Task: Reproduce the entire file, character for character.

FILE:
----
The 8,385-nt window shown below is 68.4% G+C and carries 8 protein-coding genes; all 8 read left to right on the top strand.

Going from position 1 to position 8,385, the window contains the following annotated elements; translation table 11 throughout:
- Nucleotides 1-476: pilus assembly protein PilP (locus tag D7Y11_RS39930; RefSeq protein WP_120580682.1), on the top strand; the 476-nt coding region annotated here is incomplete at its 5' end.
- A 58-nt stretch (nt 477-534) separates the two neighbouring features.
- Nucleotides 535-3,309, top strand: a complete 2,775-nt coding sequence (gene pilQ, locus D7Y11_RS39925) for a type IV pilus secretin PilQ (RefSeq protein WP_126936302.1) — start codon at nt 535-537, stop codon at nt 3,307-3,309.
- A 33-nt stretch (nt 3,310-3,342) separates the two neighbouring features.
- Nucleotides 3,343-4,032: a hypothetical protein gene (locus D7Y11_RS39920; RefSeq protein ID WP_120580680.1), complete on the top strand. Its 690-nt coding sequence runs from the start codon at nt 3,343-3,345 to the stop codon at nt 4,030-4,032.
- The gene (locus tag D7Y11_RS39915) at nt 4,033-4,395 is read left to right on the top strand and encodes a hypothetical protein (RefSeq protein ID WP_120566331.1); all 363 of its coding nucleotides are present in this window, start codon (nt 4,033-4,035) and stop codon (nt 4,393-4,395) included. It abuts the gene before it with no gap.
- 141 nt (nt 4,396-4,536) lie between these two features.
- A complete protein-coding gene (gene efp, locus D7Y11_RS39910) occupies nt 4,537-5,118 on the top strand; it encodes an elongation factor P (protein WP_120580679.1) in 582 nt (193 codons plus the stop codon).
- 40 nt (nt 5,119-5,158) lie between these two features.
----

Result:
The 8,385-nt window shown below is 68.4% G+C and carries 8 protein-coding genes; all 8 read left to right on the top strand.

Going from position 1 to position 8,385, the window contains the following annotated elements; translation table 11 throughout:
- Nucleotides 1-476: pilus assembly protein PilP (locus tag D7Y11_RS39930; RefSeq protein WP_120580682.1), on the top strand; the 476-nt coding region annotated here is incomplete at its 5' end.
- A 58-nt stretch (nt 477-534) separates the two neighbouring features.
- Nucleotides 535-3,309, top strand: a complete 2,775-nt coding sequence (gene pilQ, locus D7Y11_RS39925) for a type IV pilus secretin PilQ (RefSeq protein WP_126936302.1) — start codon at nt 535-537, stop codon at nt 3,307-3,309.
- A 33-nt stretch (nt 3,310-3,342) separates the two neighbouring features.
- Nucleotides 3,343-4,032: a hypothetical protein gene (locus D7Y11_RS39920; RefSeq protein ID WP_120580680.1), complete on the top strand. Its 690-nt coding sequence runs from the start codon at nt 3,343-3,345 to the stop codon at nt 4,030-4,032.
- The gene (locus tag D7Y11_RS39915) at nt 4,033-4,395 is read left to right on the top strand and encodes a hypothetical protein (RefSeq protein ID WP_120566331.1); all 363 of its coding nucleotides are present in this window, start codon (nt 4,033-4,035) and stop codon (nt 4,393-4,395) included. It abuts the gene before it with no gap.
- 141 nt (nt 4,396-4,536) lie between these two features.
- A complete protein-coding gene (gene efp, locus D7Y11_RS39910) occupies nt 4,537-5,118 on the top strand; it encodes an elongation factor P (protein WP_120580679.1) in 582 nt (193 codons plus the stop codon).
- 40 nt (nt 5,119-5,158) lie between these two features.